But however unexpected this connection, it may indeed have its merits. Father Neuhaus quotes Reinhold Niebuhr in his first lines, though in a different context from that in which David Chapell uses him in his analysis of the Civil Rights Movement. Indeed, Chapell seeks to answer an important contradiction that has no doubt worried civil rights activists, and particularly Dr King, as demonstrated in “Letter from Birmingham City Jail”. The question is of course about the relevance of religious questions to the political world, and the possibility of accomplishing moral ends by political means, which were seen by Niebuhr (whose writing influenced many theologians, including Dr King) as by default immoral. Father Neuhaus answered this question for himself long ago, when he co-founded “Clergy Concerned about Vietnam” and wrote his 1970 book “"Movement and Revolution”.
He does however reflect on the apparently “inevitable connection between passion and participation” and legitimizes bringing moral concerns into political debate precisely because they are able to truly mobilize people, not around a policy, a law, but about an issue they feel more strongly about. “There has simply never been a social movement of moral skeptics and doubters; only strong convictions mobilized and sustained them”, he notes; and such strong convictions are best represented in those issues where the question is not about what is legal or illegal, but about what is just or unjust (in the sense that St. Thomas Aquinas used it when he said: “An unjust law does not seem to be a law at all”).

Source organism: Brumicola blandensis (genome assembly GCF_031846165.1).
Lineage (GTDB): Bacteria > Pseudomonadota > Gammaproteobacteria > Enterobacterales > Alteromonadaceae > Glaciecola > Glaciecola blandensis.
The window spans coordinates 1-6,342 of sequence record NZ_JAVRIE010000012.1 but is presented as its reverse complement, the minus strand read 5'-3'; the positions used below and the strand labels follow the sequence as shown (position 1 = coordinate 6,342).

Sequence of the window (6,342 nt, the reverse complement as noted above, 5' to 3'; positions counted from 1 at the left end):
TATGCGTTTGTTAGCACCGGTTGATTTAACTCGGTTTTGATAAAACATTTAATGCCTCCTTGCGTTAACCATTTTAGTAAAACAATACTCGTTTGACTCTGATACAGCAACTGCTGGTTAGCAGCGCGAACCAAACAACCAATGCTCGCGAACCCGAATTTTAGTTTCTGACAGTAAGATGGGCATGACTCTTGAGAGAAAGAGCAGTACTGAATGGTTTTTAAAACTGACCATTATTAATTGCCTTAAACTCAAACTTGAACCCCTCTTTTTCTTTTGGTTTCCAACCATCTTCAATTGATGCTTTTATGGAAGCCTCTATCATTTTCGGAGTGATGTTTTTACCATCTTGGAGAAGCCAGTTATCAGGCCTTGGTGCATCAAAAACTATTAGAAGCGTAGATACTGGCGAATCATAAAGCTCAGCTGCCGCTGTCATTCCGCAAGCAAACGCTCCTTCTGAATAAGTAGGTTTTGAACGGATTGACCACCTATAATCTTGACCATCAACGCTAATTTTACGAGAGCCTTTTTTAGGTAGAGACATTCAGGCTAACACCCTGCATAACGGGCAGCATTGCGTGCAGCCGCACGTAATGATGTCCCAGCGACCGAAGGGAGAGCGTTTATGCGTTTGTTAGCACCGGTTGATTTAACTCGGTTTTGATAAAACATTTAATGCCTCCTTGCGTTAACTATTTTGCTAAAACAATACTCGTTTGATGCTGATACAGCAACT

Father Neuhaus also attempts to show that bringing morality into the political debate is not so much a prerogative of Civil Rights movements or left-wing liberals, but rather a task that the Religious Right was able to accomplish with great success. He represents the pro-choice movement as trying to maintain the status quo, unwilling to engage in informed discussion and attempting to portray its opponents as “crazy” religious zealots with which dialogue is useless. But more than that, the pro-choice are not only unwilling but also unable to lead such a debate, as they simply lack a consistent, strong position on the subject. Pro-life activists on the other hand, accomplished the task of bringing morality into politics, or more precisely religion into politics, as they thought against an establishment that was ultimately against them and an uninformed “silent majority” that was apparently mislead into supporting Row vs. Wade.
This comparison does of course have its limits, as” the heir” to the Civil Rights Movement: the Religious Right went a lot further than its predecessor in bringing religion into politics, perhaps even bringing a little too much politics into religion a it established itself not as the grassroots movement of its beginnings but as an organization with a strong political platform, seeking to not only change on certain moral issues, but long term political power, and meddling in most social issues rather than focusing only on what is strictly moral and religious.